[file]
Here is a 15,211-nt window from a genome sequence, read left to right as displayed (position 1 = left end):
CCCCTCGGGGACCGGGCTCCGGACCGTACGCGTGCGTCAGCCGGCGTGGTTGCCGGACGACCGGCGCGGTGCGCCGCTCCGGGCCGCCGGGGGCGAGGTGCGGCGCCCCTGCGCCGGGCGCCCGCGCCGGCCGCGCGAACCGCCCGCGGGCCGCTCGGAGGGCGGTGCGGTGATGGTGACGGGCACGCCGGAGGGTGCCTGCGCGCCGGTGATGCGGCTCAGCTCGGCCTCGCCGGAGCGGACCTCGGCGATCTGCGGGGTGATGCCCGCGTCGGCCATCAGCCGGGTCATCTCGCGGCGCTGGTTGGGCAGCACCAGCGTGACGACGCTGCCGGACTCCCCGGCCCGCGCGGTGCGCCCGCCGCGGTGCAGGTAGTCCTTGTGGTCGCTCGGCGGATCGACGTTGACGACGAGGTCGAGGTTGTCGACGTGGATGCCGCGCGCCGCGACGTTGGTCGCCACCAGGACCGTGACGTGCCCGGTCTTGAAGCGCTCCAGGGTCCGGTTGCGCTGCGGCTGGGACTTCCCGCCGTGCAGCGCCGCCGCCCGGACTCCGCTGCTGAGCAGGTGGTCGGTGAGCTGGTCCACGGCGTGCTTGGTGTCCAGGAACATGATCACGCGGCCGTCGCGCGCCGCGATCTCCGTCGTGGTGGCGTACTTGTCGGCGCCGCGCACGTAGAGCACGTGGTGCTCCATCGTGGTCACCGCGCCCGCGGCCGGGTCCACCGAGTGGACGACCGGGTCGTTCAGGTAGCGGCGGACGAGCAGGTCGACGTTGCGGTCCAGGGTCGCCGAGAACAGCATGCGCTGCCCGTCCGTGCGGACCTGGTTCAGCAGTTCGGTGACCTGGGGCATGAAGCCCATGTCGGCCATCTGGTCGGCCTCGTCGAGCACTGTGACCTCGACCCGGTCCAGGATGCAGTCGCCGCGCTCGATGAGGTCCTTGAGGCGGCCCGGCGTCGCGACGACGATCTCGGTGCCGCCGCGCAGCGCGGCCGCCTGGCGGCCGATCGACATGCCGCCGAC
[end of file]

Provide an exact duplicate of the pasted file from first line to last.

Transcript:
Here is a 15,211-nt window from a genome sequence, read left to right as displayed (position 1 = left end):
CCCCTCGGGGACCGGGCTCCGGACCGTACGCGTGCGTCAGCCGGCGTGGTTGCCGGACGACCGGCGCGGTGCGCCGCTCCGGGCCGCCGGGGGCGAGGTGCGGCGCCCCTGCGCCGGGCGCCCGCGCCGGCCGCGCGAACCGCCCGCGGGCCGCTCGGAGGGCGGTGCGGTGATGGTGACGGGCACGCCGGAGGGTGCCTGCGCGCCGGTGATGCGGCTCAGCTCGGCCTCGCCGGAGCGGACCTCGGCGATCTGCGGGGTGATGCCCGCGTCGGCCATCAGCCGGGTCATCTCGCGGCGCTGGTTGGGCAGCACCAGCGTGACGACGCTGCCGGACTCCCCGGCCCGCGCGGTGCGCCCGCCGCGGTGCAGGTAGTCCTTGTGGTCGCTCGGCGGATCGACGTTGACGACGAGGTCGAGGTTGTCGACGTGGATGCCGCGCGCCGCGACGTTGGTCGCCACCAGGACCGTGACGTGCCCGGTCTTGAAGCGCTCCAGGGTCCGGTTGCGCTGCGGCTGGGACTTCCCGCCGTGCAGCGCCGCCGCCCGGACTCCGCTGCTGAGCAGGTGGTCGGTGAGCTGGTCCACGGCGTGCTTGGTGTCCAGGAACATGATCACGCGGCCGTCGCGCGCCGCGATCTCCGTCGTGGTGGCGTACTTGTCGGCGCCGCGCACGTAGAGCACGTGGTGCTCCATCGTGGTCACCGCGCCCGCGGCCGGGTCCACCGAGTGGACGACCGGGTCGTTCAGGTAGCGGCGGACGAGCAGGTCGACGTTGCGGTCCAGGGTCGCCGAGAACAGCATGCGCTGCCCGTCCGTGCGGACCTGGTTCAGCAGTTCGGTGACCTGGGGCATGAAGCCCATGTCGGCCATCTGGTCGGCCTCGTCGAGCACTGTGACCTCGACCCGGTCCAGGATGCAGTCGCCGCGCTCGATGAGGTCCTTGAGGCGGCCCGGCGTCGCGACGACGATCTCGGTGCCGCCGCGCAGCGCGGCCGCCTGGCGGCCGATCGACATGCCGCCGAC